I recently spent a weekend with my high school best friend, who is in grad school in middle Georgia. While there, we decided to spend an afternoon in the beautiful, historic city of Savannah, Georgia. I often take for granted the diversity of terrain in my home state (and the fact that a day trip to Savannah is even possible). Especially after seeing the sweeping vistas that the Rockies have to offer or the sprawling skyscrapers of Chicago, it’s nice to spend a day in a striking place that is so close to home and remember that Georgia is actually a pretty cool state.
We had a late night the previous evening, so it was kind of a miracle that we all (roommates included) made it to the car for a late lunch in the city. We ate at Kayak Kafe, which is in downtown and walking distance from pretty much everything. There are all kinds of shopping in the area, including the famed River Street (good for pretty views and all things touristy) and City Market (think art and saltwater taffy).
My experience with Savannah as an adult has mainly been passing through on my way to nearby locations, but that’s not for lack of things to do in this historic city. As a kid, I came to the city on multiple occasions—once on a school field trip on which we visited the Ships of the Sea Maritime Museum, and a few years later with my Girl Scout troop, to see the Juliette Low House. You can also sit where Forrest Gump once sat in Chippewa Square or take a ghost tour after dark. Savannah sits on the coast and is driving distance to many barrier islands and beaches, the closest being Tybee Island, about 20 minutes away.
Due to our late night, we decided to take it easy that day with a walk through Forsyth Park after lunch. The park is about two miles from the Savannah River shopping area. It has lots of green space, plenty of Live Oaks, and a beautiful fountain at the north end of the park. Many vendors also set up shop along the sidewalks of the park, and today was no different.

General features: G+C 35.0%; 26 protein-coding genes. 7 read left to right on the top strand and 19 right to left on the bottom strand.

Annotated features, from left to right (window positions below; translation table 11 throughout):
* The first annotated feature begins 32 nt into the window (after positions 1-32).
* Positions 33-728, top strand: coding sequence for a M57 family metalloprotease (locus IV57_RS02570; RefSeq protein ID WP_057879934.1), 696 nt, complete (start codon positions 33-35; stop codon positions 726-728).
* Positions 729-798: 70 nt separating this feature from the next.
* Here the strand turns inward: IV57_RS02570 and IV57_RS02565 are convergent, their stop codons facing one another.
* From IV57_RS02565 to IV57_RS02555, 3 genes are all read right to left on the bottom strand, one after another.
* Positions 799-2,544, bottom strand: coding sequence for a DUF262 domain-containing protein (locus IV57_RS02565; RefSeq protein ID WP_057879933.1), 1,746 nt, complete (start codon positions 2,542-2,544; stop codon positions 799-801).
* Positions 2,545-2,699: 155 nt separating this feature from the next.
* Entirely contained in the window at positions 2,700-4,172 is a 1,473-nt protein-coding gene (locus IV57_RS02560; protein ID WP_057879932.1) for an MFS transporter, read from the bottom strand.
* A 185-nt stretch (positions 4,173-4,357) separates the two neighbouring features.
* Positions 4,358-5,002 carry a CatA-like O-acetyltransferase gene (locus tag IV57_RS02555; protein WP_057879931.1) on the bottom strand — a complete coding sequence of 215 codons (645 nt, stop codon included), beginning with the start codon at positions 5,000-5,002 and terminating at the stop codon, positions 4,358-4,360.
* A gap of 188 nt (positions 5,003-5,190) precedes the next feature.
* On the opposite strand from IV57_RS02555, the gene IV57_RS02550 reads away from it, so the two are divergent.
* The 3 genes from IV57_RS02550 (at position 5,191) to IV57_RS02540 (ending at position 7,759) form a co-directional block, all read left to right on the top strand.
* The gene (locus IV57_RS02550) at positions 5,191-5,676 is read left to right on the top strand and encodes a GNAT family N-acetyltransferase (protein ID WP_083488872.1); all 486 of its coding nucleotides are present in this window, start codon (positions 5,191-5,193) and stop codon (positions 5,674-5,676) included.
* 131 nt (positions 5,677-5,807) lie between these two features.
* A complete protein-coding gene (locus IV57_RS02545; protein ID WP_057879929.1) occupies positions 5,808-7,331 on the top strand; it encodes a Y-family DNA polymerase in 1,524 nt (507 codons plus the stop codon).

While strolling down the path, we happened across a small crowd of people who had gathered for a chance to hold one of many colorful parrots! Lucky for us, we had zero other plans and spent the next hour (at least) spending time with and learning all about parrots.
It turns out that we were meeting Jill, who runs an organization called Wings of Joy. She brought eight of her birds to the park that day, not only to spread joy, but also to raise awareness for her organization and her birds. Parrots live much longer lives than your average house pets, and subsequently are given up at a much higher proportion than dogs and cats. Unfortunately, most shelters do not take exotic birds, creating a never-ending string of new homes for these intelligent creatures. Wings of Joy acts as a new, permanent home for many unwanted birds.
Jill then uses her pets as a community outreach program, providing education and therapy for others. I can attest to this—it is so much fun to hang out with a bunch of parrots! Jill taught us how to pass the birds around, allowing us to each hold multiple different species. We made new friends and not only had the delight of such an unexpected experience, but also of seeing a woman carry out a passion that benefited so many. We waited for an opportunity to hold her macaw named Romeo, meanwhile enjoying the company of her smaller birds. Thank you, Jill, for the work that you do and the chance to become acquainted with your exotic buddies!
After spending our entire afternoon in the park with Jill and Wings of Joy, we stopped at a nearby coffee shop for a pick me up before our drive home. There are always new sights to see in Savannah, and who knows, maybe you’ll make some winged friends along the way.